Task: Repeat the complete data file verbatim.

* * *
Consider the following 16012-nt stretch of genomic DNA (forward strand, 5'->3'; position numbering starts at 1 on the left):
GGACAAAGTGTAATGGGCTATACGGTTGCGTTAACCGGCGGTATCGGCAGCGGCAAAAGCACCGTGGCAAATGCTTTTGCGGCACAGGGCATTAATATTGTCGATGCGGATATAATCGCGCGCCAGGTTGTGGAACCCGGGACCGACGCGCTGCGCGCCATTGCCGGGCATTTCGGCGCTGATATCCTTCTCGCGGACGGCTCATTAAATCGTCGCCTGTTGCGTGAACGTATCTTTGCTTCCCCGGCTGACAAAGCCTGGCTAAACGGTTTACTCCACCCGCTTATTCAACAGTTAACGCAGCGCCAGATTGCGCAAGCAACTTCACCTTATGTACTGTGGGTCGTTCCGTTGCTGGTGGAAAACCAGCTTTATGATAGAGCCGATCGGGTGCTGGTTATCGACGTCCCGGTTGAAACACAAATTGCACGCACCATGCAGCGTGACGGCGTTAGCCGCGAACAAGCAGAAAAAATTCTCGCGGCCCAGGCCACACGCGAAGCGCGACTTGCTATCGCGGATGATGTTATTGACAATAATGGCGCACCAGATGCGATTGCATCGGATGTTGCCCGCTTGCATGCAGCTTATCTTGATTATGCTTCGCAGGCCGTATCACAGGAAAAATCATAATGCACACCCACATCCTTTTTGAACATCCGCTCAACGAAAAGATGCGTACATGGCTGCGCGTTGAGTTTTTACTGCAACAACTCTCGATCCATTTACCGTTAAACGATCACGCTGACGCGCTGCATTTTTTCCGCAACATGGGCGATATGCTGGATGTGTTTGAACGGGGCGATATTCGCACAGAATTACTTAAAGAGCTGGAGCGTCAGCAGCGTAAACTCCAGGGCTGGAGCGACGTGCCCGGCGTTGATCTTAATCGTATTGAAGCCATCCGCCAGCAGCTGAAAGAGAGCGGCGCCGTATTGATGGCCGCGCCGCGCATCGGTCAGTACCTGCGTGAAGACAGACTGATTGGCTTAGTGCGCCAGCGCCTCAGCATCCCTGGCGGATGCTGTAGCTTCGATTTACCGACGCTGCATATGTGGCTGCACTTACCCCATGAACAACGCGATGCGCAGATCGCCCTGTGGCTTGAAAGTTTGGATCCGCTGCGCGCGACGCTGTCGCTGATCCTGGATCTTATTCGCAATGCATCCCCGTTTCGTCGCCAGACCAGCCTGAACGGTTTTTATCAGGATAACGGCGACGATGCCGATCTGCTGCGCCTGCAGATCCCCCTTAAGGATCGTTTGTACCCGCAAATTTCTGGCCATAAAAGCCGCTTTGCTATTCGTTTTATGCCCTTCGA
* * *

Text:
Consider the following 16012-nt stretch of genomic DNA (forward strand, 5'->3'; position numbering starts at 1 on the left):
GGACAAAGTGTAATGGGCTATACGGTTGCGTTAACCGGCGGTATCGGCAGCGGCAAAAGCACCGTGGCAAATGCTTTTGCGGCACAGGGCATTAATATTGTCGATGCGGATATAATCGCGCGCCAGGTTGTGGAACCCGGGACCGACGCGCTGCGCGCCATTGCCGGGCATTTCGGCGCTGATATCCTTCTCGCGGACGGCTCATTAAATCGTCGCCTGTTGCGTGAACGTATCTTTGCTTCCCCGGCTGACAAAGCCTGGCTAAACGGTTTACTCCACCCGCTTATTCAACAGTTAACGCAGCGCCAGATTGCGCAAGCAACTTCACCTTATGTACTGTGGGTCGTTCCGTTGCTGGTGGAAAACCAGCTTTATGATAGAGCCGATCGGGTGCTGGTTATCGACGTCCCGGTTGAAACACAAATTGCACGCACCATGCAGCGTGACGGCGTTAGCCGCGAACAAGCAGAAAAAATTCTCGCGGCCCAGGCCACACGCGAAGCGCGACTTGCTATCGCGGATGATGTTATTGACAATAATGGCGCACCAGATGCGATTGCATCGGATGTTGCCCGCTTGCATGCAGCTTATCTTGATTATGCTTCGCAGGCCGTATCACAGGAAAAATCATAATGCACACCCACATCCTTTTTGAACATCCGCTCAACGAAAAGATGCGTACATGGCTGCGCGTTGAGTTTTTACTGCAACAACTCTCGATCCATTTACCGTTAAACGATCACGCTGACGCGCTGCATTTTTTCCGCAACATGGGCGATATGCTGGATGTGTTTGAACGGGGCGATATTCGCACAGAATTACTTAAAGAGCTGGAGCGTCAGCAGCGTAAACTCCAGGGCTGGAGCGACGTGCCCGGCGTTGATCTTAATCGTATTGAAGCCATCCGCCAGCAGCTGAAAGAGAGCGGCGCCGTATTGATGGCCGCGCCGCGCATCGGTCAGTACCTGCGTGAAGACAGACTGATTGGCTTAGTGCGCCAGCGCCTCAGCATCCCTGGCGGATGCTGTAGCTTCGATTTACCGACGCTGCATATGTGGCTGCACTTACCCCATGAACAACGCGATGCGCAGATCGCCCTGTGGCTTGAAAGTTTGGATCCGCTGCGCGCGACGCTGTCGCTGATCCTGGATCTTATTCGCAATGCATCCCCGTTTCGTCGCCAGACCAGCCTGAACGGTTTTTATCAGGATAACGGCGACGATGCCGATCTGCTGCGCCTGCAGATCCCCCTTAAGGATCGTTTGTACCCGCAAATTTCTGGCCATAAAAGCCGCTTTGCTATTCGTTTTATGCCCTTCGA